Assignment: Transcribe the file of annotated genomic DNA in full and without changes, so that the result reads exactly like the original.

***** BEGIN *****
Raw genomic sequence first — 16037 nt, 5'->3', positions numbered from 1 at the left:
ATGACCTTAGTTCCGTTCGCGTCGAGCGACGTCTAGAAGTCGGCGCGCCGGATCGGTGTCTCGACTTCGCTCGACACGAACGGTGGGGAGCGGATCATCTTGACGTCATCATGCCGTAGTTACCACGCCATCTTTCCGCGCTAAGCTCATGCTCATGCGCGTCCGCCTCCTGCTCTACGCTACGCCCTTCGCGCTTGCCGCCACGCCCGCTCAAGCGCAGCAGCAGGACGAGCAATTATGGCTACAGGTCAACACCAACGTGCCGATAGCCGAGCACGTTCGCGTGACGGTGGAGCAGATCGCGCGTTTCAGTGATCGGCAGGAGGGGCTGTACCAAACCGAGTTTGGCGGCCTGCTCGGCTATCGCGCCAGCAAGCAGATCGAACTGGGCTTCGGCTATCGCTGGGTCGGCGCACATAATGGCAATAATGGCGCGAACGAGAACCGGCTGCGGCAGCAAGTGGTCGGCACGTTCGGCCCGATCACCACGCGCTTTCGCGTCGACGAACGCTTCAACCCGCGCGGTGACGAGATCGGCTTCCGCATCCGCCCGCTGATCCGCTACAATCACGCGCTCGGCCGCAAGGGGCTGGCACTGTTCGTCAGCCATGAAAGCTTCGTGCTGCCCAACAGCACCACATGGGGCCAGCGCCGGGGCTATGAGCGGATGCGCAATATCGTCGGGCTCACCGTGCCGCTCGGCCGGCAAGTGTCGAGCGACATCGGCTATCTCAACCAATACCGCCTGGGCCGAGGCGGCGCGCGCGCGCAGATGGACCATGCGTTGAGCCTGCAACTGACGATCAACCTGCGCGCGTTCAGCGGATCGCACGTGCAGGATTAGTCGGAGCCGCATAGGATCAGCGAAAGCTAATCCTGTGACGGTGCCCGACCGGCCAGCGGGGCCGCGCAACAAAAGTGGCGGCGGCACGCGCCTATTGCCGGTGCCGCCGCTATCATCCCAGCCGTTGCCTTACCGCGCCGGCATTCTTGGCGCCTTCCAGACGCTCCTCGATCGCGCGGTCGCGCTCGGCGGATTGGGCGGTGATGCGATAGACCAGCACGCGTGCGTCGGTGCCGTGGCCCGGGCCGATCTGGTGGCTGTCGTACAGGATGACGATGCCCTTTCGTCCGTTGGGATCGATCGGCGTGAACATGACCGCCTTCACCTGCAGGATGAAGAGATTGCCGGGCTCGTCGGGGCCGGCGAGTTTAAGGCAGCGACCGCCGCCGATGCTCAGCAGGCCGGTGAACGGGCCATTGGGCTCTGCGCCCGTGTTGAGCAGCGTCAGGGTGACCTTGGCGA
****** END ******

Raw genomic sequence first — 16037 nt, 5'->3', positions numbered from 1 at the left:
ATGACCTTAGTTCCGTTCGCGTCGAGCGACGTCTAGAAGTCGGCGCGCCGGATCGGTGTCTCGACTTCGCTCGACACGAACGGTGGGGAGCGGATCATCTTGACGTCATCATGCCGTAGTTACCACGCCATCTTTCCGCGCTAAGCTCATGCTCATGCGCGTCCGCCTCCTGCTCTACGCTACGCCCTTCGCGCTTGCCGCCACGCCCGCTCAAGCGCAGCAGCAGGACGAGCAATTATGGCTACAGGTCAACACCAACGTGCCGATAGCCGAGCACGTTCGCGTGACGGTGGAGCAGATCGCGCGTTTCAGTGATCGGCAGGAGGGGCTGTACCAAACCGAGTTTGGCGGCCTGCTCGGCTATCGCGCCAGCAAGCAGATCGAACTGGGCTTCGGCTATCGCTGGGTCGGCGCACATAATGGCAATAATGGCGCGAACGAGAACCGGCTGCGGCAGCAAGTGGTCGGCACGTTCGGCCCGATCACCACGCGCTTTCGCGTCGACGAACGCTTCAACCCGCGCGGTGACGAGATCGGCTTCCGCATCCGCCCGCTGATCCGCTACAATCACGCGCTCGGCCGCAAGGGGCTGGCACTGTTCGTCAGCCATGAAAGCTTCGTGCTGCCCAACAGCACCACATGGGGCCAGCGCCGGGGCTATGAGCGGATGCGCAATATCGTCGGGCTCACCGTGCCGCTCGGCCGGCAAGTGTCGAGCGACATCGGCTATCTCAACCAATACCGCCTGGGCCGAGGCGGCGCGCGCGCGCAGATGGACCATGCGTTGAGCCTGCAACTGACGATCAACCTGCGCGCGTTCAGCGGATCGCACGTGCAGGATTAGTCGGAGCCGCATAGGATCAGCGAAAGCTAATCCTGTGACGGTGCCCGACCGGCCAGCGGGGCCGCGCAACAAAAGTGGCGGCGGCACGCGCCTATTGCCGGTGCCGCCGCTATCATCCCAGCCGTTGCCTTACCGCGCCGGCATTCTTGGCGCCTTCCAGACGCTCCTCGATCGCGCGGTCGCGCTCGGCGGATTGGGCGGTGATGCGATAGACCAGCACGCGTGCGTCGGTGCCGTGGCCCGGGCCGATCTGGTGGCTGTCGTACAGGATGACGATGCCCTTTCGTCCGTTGGGATCGATCGGCGTGAACATGACCGCCTTCACCTGCAGGATGAAGAGATTGCCGGGCTCGTCGGGGCCGGCGAGTTTAAGGCAGCGACCGCCGCCGATGCTCAGCAGGCCGGTGAACGGGCCATTGGGCTCTGCGCCCGTGTTGAGCAGCGTCAGGGTGACCTTGGCGA